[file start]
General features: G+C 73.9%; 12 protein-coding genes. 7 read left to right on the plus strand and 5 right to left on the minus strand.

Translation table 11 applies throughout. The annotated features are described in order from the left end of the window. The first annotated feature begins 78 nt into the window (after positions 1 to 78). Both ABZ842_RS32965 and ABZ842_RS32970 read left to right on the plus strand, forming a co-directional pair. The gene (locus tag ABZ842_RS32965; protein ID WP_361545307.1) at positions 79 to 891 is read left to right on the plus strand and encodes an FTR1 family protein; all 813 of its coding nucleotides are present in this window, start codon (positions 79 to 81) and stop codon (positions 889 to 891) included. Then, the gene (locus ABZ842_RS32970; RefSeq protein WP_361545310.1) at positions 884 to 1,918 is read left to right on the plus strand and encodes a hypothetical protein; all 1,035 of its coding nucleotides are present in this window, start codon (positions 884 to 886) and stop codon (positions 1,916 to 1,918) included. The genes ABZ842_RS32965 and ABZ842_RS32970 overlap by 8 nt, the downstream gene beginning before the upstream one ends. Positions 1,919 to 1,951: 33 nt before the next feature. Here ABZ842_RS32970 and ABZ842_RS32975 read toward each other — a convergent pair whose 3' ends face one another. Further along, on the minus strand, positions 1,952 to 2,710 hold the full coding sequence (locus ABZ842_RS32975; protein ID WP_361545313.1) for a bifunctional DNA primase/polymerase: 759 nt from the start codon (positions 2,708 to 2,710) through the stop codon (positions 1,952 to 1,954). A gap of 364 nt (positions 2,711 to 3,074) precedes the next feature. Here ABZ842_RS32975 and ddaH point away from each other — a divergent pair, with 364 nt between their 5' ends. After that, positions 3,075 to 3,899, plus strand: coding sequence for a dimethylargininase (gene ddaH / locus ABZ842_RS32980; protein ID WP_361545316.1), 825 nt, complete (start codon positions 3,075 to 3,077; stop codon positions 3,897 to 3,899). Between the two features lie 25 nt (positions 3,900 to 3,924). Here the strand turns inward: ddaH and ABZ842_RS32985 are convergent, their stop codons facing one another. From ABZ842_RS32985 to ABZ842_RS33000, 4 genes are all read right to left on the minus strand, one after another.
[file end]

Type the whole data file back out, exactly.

General features: G+C 73.9%; 12 protein-coding genes. 7 read left to right on the plus strand and 5 right to left on the minus strand.

Translation table 11 applies throughout. The annotated features are described in order from the left end of the window. The first annotated feature begins 78 nt into the window (after positions 1 to 78). Both ABZ842_RS32965 and ABZ842_RS32970 read left to right on the plus strand, forming a co-directional pair. The gene (locus tag ABZ842_RS32965; protein ID WP_361545307.1) at positions 79 to 891 is read left to right on the plus strand and encodes an FTR1 family protein; all 813 of its coding nucleotides are present in this window, start codon (positions 79 to 81) and stop codon (positions 889 to 891) included. Then, the gene (locus ABZ842_RS32970; RefSeq protein WP_361545310.1) at positions 884 to 1,918 is read left to right on the plus strand and encodes a hypothetical protein; all 1,035 of its coding nucleotides are present in this window, start codon (positions 884 to 886) and stop codon (positions 1,916 to 1,918) included. The genes ABZ842_RS32965 and ABZ842_RS32970 overlap by 8 nt, the downstream gene beginning before the upstream one ends. Positions 1,919 to 1,951: 33 nt before the next feature. Here ABZ842_RS32970 and ABZ842_RS32975 read toward each other — a convergent pair whose 3' ends face one another. Further along, on the minus strand, positions 1,952 to 2,710 hold the full coding sequence (locus ABZ842_RS32975; protein ID WP_361545313.1) for a bifunctional DNA primase/polymerase: 759 nt from the start codon (positions 2,708 to 2,710) through the stop codon (positions 1,952 to 1,954). A gap of 364 nt (positions 2,711 to 3,074) precedes the next feature. Here ABZ842_RS32975 and ddaH point away from each other — a divergent pair, with 364 nt between their 5' ends. After that, positions 3,075 to 3,899, plus strand: coding sequence for a dimethylargininase (gene ddaH / locus ABZ842_RS32980; protein ID WP_361545316.1), 825 nt, complete (start codon positions 3,075 to 3,077; stop codon positions 3,897 to 3,899). Between the two features lie 25 nt (positions 3,900 to 3,924). Here the strand turns inward: ddaH and ABZ842_RS32985 are convergent, their stop codons facing one another. From ABZ842_RS32985 to ABZ842_RS33000, 4 genes are all read right to left on the minus strand, one after another.